Notice the antenna towards the front of the bomb. The antenna is silvery colored, probably aluminum. It has one loop with two straight rods on each side of the loop. It sets on a rectangle which is also silvery colored. You should be able to see two sets on each model. Presumably, there's another pair behind the model which are hidden from view.
Look at the lengths and spacing of the elements. This is important in an antenna because it determines the frequency and pattern. This antenna that is shown on these models had a patent: 2452073 Compare the relative length and spacing of the antenna on the models with that of the drawings from the patent, shown below.
UNITED STATES PATENT OFFICE
2,452,073 FOLDED DIPOLE
George William Schivley, Buchtel, and Paul W. Springer, Dayton, Ohio
Application November 17,1944, Serial No. 563,980 1 Claim. (Cl. 250—33.65)
(Granted under the act of March 3, 1883, as amended April 30, 1928; 370 O. G. 757)
The invention described herein may be manufactured and used by or for the Government for governmental purposes, without the payment to us of any royalty thereon. :
The present invention relates to directional antennae.
An object of the invention is to provide a radio antenna for use on the tail of an aircraft in circuit with a warning device, to warn of the presence of another craft in flight within a predetermined range.
A further object is to provide such an antenna which may be applied to various types and sizes of aircraft with a minimum of adjustment.
A further object is to provide such an antenna which is of light weight, highly directional, of controllable wave pattern and range, simple'to manufacture and install and highly efficient in use.
These and other objects will appear throughout the specification and will be pointed out in the claim.
The use of reflected radio wave pulse transmitting and receiving instruments to signal the presence of distant objects is • particularly indicated for use in warning a pilot in flight, particularly a fighter plane pilot, of the presence of an enemy plane just outside firing range directly behind the tail of his plane.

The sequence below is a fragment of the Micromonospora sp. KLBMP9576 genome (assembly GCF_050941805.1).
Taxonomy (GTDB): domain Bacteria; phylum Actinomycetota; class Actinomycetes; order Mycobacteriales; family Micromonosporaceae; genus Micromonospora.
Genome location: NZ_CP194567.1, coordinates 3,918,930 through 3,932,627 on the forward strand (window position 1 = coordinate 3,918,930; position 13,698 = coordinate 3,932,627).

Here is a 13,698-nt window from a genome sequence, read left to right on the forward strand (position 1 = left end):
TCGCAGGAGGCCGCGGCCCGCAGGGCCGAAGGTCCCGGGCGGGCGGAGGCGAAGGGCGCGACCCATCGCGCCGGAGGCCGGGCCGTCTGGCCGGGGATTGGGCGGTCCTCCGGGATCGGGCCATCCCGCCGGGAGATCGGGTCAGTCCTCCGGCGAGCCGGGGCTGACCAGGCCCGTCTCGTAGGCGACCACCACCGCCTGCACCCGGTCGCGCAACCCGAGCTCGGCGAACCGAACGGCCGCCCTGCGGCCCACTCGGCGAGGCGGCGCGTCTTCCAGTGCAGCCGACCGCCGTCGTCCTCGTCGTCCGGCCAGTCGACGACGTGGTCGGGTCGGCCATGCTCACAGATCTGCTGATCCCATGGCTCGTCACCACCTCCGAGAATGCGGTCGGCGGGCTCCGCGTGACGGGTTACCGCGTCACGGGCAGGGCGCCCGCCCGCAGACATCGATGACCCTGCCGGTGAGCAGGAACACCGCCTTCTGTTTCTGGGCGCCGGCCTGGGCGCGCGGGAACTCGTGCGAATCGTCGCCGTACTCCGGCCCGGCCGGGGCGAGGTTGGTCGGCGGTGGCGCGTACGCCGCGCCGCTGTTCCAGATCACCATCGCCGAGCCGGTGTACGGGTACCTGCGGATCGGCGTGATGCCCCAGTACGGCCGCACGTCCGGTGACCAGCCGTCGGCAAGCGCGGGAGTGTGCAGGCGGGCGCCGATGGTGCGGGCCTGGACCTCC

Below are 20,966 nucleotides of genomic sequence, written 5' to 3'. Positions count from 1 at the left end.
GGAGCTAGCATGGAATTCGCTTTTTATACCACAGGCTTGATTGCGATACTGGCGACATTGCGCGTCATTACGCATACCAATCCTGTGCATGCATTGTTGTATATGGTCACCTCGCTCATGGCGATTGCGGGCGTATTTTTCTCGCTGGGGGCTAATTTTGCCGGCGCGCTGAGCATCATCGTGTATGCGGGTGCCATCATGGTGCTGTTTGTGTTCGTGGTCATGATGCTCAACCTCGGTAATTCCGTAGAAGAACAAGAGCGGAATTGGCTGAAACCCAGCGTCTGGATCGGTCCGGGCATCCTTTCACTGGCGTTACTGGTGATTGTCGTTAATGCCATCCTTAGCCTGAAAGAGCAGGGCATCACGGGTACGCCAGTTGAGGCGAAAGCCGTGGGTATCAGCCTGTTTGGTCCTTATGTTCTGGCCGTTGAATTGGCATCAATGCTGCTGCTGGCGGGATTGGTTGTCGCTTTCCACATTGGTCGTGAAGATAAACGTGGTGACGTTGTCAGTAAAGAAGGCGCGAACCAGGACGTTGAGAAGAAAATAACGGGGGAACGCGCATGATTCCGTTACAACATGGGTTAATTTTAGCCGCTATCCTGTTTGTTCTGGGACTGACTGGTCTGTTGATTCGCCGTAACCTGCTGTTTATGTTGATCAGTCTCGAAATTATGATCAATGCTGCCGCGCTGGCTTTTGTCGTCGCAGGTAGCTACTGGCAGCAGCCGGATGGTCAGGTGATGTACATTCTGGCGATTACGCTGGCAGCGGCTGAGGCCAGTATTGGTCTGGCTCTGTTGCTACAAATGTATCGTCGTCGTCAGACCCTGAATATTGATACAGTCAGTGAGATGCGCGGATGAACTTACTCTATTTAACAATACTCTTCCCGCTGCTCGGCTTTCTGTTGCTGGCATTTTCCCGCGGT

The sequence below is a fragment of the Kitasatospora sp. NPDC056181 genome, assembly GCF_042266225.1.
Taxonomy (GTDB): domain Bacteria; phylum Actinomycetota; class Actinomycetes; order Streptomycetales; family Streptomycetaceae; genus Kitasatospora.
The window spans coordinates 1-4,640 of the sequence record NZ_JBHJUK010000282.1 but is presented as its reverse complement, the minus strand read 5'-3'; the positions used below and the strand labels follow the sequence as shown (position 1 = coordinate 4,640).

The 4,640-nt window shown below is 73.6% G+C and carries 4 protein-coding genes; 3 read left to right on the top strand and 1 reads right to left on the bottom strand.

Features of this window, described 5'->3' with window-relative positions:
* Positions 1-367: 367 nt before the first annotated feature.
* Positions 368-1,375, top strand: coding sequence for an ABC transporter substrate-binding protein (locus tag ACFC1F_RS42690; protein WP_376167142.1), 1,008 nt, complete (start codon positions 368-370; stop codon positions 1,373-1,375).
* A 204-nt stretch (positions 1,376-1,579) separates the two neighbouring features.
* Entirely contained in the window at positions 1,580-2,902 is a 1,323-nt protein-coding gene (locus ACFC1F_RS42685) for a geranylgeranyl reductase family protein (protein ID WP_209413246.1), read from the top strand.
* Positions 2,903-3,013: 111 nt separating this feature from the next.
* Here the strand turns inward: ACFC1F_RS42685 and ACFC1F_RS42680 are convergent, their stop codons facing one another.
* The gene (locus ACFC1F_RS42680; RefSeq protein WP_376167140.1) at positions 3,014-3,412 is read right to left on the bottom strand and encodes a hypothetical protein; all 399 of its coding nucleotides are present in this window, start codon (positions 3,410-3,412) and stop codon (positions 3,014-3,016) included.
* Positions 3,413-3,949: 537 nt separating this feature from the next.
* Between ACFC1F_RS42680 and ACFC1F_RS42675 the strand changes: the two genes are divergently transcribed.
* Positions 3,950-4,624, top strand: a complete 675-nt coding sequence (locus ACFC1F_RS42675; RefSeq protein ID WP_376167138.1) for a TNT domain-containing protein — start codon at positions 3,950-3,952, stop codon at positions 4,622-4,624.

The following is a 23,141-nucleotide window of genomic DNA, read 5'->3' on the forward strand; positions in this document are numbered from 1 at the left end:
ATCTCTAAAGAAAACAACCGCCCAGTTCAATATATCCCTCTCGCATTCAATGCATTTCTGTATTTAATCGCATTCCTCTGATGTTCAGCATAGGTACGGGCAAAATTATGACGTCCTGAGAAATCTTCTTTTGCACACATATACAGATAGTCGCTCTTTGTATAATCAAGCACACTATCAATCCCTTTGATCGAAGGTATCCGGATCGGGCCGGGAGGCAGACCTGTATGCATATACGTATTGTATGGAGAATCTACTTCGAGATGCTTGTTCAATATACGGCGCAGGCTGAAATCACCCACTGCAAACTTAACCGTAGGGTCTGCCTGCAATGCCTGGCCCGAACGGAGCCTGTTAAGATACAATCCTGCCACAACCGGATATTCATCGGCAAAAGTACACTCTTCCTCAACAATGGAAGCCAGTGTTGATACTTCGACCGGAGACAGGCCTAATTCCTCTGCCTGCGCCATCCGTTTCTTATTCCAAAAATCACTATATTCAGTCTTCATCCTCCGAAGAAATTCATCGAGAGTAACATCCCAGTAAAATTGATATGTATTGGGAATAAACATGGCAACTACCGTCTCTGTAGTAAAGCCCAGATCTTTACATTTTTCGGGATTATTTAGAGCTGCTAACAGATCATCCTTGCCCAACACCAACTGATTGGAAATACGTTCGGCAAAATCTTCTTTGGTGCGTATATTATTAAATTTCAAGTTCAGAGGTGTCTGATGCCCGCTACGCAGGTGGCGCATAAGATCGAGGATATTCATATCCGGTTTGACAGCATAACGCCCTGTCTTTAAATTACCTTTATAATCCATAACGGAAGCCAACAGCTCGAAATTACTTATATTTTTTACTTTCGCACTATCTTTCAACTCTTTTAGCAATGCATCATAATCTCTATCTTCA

The difficulties of adapting such radio equipment, however, have centered about the control of the emitted and received radio waves so that only reflected waves from planes within the vulnerable area behind the tail and within firing range be indicated. If such warning equipment were actuated by neighboring flight formations, ground signal, or planes beyond firing range, it would inevitably endanger and confuse the pilot. The use of a unidirectional antenna would aid in the direction of the transmitted waves to the rear of the plane. Available antennae, particularly the Yagi type, when applied to the tail fin of a plane, have the disadvantage of requiring, individual tuning for every plane since the thickness of the fins on different aircraft on which the antenna is to be mounted, is subject to considerable variation. The necessity for weight reduction of this auxiliary equipment also limits the usefulness of such antenna because of its low efficiency when bilaterally shrouded.